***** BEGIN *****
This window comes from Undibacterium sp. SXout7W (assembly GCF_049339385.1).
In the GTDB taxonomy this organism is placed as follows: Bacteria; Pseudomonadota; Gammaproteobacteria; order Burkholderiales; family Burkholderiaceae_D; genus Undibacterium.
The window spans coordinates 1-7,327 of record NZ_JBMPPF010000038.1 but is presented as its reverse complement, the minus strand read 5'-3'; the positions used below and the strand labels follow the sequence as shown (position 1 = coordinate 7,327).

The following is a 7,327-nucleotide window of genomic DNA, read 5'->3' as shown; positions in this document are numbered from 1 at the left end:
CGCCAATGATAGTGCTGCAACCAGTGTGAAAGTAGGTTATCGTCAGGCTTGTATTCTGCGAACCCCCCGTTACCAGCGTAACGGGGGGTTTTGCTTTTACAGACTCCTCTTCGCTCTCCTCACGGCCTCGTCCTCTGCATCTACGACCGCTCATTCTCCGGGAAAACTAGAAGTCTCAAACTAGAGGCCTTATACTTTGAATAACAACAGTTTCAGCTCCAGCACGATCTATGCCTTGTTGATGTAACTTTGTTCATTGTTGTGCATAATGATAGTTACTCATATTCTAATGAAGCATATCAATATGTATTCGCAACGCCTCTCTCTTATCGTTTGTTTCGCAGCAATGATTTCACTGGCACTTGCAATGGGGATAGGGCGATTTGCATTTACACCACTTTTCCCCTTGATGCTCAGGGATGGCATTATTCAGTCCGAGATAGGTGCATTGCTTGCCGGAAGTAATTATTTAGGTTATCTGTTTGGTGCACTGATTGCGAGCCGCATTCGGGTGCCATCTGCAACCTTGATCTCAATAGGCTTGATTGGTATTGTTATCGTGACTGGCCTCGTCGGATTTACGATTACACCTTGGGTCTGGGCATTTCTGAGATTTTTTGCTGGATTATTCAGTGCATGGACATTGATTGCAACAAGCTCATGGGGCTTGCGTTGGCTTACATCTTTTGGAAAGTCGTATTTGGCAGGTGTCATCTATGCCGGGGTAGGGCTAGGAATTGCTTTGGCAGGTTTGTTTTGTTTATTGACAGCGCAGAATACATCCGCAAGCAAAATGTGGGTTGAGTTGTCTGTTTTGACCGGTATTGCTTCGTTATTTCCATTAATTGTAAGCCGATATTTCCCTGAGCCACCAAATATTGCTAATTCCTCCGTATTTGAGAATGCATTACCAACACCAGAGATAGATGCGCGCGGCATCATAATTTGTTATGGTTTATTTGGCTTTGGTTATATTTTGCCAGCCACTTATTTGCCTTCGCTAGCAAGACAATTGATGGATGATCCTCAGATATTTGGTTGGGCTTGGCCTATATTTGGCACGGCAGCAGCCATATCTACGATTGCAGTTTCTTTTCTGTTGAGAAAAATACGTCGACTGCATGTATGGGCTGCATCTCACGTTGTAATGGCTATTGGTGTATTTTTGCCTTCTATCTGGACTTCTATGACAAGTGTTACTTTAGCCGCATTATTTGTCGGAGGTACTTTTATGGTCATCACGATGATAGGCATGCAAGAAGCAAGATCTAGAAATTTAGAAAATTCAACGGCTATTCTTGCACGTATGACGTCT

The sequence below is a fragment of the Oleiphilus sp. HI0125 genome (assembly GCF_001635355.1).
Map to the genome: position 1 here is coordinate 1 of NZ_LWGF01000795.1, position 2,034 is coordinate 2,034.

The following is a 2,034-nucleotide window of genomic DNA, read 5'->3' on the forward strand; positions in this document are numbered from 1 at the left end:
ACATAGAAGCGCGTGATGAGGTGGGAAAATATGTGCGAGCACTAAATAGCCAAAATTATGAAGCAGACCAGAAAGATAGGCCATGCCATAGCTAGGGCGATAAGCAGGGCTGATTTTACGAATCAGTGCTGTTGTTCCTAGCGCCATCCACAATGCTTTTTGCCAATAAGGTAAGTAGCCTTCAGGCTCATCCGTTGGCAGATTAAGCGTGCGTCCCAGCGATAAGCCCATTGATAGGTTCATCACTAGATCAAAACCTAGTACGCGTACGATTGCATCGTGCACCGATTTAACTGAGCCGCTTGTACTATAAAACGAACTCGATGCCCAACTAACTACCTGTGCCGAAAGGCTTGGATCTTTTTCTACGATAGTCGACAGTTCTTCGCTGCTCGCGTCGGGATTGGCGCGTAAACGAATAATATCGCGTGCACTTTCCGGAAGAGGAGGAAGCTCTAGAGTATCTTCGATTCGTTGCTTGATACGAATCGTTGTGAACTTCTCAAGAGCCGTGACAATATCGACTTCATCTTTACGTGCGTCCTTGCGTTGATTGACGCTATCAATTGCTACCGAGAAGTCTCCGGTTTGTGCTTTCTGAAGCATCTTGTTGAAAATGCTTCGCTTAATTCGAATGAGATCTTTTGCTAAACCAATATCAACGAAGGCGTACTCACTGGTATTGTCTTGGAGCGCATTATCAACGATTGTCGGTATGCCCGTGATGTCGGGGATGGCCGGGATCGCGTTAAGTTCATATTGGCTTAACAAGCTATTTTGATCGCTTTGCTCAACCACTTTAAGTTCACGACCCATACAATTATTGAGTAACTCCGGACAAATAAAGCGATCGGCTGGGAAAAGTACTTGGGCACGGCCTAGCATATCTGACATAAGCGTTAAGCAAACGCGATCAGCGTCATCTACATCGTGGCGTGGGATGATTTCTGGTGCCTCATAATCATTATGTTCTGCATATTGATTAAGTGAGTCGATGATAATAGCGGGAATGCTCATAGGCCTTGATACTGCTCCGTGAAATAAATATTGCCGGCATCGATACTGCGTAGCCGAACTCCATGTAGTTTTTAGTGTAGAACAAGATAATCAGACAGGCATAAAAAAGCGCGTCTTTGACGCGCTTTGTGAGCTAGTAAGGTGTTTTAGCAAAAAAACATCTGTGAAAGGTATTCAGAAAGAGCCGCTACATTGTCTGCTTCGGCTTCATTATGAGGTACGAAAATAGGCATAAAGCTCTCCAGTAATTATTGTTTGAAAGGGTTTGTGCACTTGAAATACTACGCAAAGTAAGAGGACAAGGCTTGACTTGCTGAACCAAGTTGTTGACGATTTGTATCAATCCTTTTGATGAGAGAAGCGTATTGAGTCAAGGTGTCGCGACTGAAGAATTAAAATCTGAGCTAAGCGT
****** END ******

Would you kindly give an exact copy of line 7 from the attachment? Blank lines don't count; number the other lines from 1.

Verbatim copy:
Map to the genome: position 1 here is coordinate 1 of NZ_LWGF01000795.1, position 2,034 is coordinate 2,034.